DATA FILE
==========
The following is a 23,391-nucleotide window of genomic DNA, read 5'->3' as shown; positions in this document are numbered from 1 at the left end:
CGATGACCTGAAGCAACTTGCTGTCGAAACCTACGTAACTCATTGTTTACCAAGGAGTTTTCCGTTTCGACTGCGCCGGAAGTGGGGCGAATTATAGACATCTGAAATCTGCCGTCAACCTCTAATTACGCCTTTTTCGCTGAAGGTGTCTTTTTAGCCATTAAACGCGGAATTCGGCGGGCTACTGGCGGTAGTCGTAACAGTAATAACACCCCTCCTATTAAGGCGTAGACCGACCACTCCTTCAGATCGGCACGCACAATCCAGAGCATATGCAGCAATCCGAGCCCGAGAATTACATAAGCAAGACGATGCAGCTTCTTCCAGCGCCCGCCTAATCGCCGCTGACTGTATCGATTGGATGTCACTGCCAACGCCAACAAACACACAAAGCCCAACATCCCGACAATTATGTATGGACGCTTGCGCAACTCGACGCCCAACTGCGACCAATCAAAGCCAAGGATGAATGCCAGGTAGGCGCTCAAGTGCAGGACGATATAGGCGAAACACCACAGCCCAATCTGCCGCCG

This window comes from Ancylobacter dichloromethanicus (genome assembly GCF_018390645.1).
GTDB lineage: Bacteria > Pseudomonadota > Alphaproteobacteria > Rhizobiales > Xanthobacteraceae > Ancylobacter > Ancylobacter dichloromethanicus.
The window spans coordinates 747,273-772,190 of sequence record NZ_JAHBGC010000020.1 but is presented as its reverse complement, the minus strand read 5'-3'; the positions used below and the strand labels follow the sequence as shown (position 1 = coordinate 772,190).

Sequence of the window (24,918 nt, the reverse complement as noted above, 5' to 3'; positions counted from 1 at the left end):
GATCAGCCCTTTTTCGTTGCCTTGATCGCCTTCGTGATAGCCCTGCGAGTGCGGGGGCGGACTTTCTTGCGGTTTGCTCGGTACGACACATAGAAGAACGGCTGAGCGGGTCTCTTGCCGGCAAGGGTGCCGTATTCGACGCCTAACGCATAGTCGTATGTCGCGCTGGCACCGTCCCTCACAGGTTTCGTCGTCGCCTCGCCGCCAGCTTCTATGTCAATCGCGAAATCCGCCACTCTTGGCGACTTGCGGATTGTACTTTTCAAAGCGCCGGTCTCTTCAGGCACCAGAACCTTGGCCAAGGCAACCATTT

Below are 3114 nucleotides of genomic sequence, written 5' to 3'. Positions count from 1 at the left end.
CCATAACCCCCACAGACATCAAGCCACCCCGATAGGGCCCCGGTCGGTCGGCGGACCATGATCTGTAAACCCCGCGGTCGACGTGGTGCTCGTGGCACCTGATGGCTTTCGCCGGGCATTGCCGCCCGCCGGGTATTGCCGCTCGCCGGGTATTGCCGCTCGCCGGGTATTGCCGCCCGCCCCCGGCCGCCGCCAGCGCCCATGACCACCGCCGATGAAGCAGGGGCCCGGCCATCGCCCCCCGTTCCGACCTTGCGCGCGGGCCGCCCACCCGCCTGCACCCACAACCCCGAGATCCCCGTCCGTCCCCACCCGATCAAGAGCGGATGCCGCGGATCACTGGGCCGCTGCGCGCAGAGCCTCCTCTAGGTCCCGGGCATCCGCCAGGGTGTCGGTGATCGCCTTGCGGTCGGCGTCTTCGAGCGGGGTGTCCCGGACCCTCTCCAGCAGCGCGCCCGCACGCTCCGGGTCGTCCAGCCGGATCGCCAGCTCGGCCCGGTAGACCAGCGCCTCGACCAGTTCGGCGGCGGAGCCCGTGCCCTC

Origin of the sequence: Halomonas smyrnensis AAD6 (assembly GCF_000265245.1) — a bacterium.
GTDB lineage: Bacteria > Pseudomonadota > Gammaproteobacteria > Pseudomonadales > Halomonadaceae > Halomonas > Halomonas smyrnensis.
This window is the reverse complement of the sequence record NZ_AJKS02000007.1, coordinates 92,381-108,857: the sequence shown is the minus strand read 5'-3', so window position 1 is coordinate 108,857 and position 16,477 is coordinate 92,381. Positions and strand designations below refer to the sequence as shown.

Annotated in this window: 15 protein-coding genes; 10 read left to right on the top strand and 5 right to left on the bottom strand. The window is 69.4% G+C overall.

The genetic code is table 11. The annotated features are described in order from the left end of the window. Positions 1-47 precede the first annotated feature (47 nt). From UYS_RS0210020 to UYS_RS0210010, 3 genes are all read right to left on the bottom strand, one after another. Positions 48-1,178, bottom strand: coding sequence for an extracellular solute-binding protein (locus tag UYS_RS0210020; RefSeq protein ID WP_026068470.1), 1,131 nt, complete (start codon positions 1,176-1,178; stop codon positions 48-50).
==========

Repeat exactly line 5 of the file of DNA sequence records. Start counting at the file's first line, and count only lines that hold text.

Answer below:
The window spans coordinates 747,273-772,190 of sequence record NZ_JAHBGC010000020.1 but is presented as its reverse complement, the minus strand read 5'-3'; the positions used below and the strand labels follow the sequence as shown (position 1 = coordinate 772,190).